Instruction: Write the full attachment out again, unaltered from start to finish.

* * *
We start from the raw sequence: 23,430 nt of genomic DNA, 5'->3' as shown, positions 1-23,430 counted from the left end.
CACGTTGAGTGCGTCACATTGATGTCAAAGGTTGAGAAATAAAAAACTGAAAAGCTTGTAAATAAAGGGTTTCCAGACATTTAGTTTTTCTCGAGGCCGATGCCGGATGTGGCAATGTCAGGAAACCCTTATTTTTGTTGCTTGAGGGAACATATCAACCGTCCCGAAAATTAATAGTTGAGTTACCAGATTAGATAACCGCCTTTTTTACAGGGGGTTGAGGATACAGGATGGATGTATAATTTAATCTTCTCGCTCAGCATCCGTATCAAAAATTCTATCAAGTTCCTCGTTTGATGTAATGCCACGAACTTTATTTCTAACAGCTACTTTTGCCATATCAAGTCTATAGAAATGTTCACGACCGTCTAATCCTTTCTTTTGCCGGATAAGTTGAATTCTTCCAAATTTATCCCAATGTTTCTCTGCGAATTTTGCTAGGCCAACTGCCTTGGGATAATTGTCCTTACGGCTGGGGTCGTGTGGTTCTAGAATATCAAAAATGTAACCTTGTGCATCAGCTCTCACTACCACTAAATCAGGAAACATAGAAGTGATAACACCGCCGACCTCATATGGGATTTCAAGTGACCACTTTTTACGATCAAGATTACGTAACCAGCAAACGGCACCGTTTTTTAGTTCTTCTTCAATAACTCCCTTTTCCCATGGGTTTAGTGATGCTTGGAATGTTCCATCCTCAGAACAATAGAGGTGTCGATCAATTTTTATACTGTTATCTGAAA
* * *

We start from the raw sequence: 23,430 nt of genomic DNA, 5'->3' as shown, positions 1-23,430 counted from the left end.
CACGTTGAGTGCGTCACATTGATGTCAAAGGTTGAGAAATAAAAAACTGAAAAGCTTGTAAATAAAGGGTTTCCAGACATTTAGTTTTTCTCGAGGCCGATGCCGGATGTGGCAATGTCAGGAAACCCTTATTTTTGTTGCTTGAGGGAACATATCAACCGTCCCGAAAATTAATAGTTGAGTTACCAGATTAGATAACCGCCTTTTTTACAGGGGGTTGAGGATACAGGATGGATGTATAATTTAATCTTCTCGCTCAGCATCCGTATCAAAAATTCTATCAAGTTCCTCGTTTGATGTAATGCCACGAACTTTATTTCTAACAGCTACTTTTGCCATATCAAGTCTATAGAAATGTTCACGACCGTCTAATCCTTTCTTTTGCCGGATAAGTTGAATTCTTCCAAATTTATCCCAATGTTTCTCTGCGAATTTTGCTAGGCCAACTGCCTTGGGATAATTGTCCTTACGGCTGGGGTCGTGTGGTTCTAGAATATCAAAAATGTAACCTTGTGCATCAGCTCTCACTACCACTAAATCAGGAAACATAGAAGTGATAACACCGCCGACCTCATATGGGATTTCAAGTGACCACTTTTTACGATCAAGATTACGTAACCAGCAAACGGCACCGTTTTTTAGTTCTTCTTCAATAACTCCCTTTTCCCATGGGTTTAGTGATGCTTGGAATGTTCCATCCTCAGAACAATAGAGGTGTCGATCAATTTTTATACTGTTATCTGAAA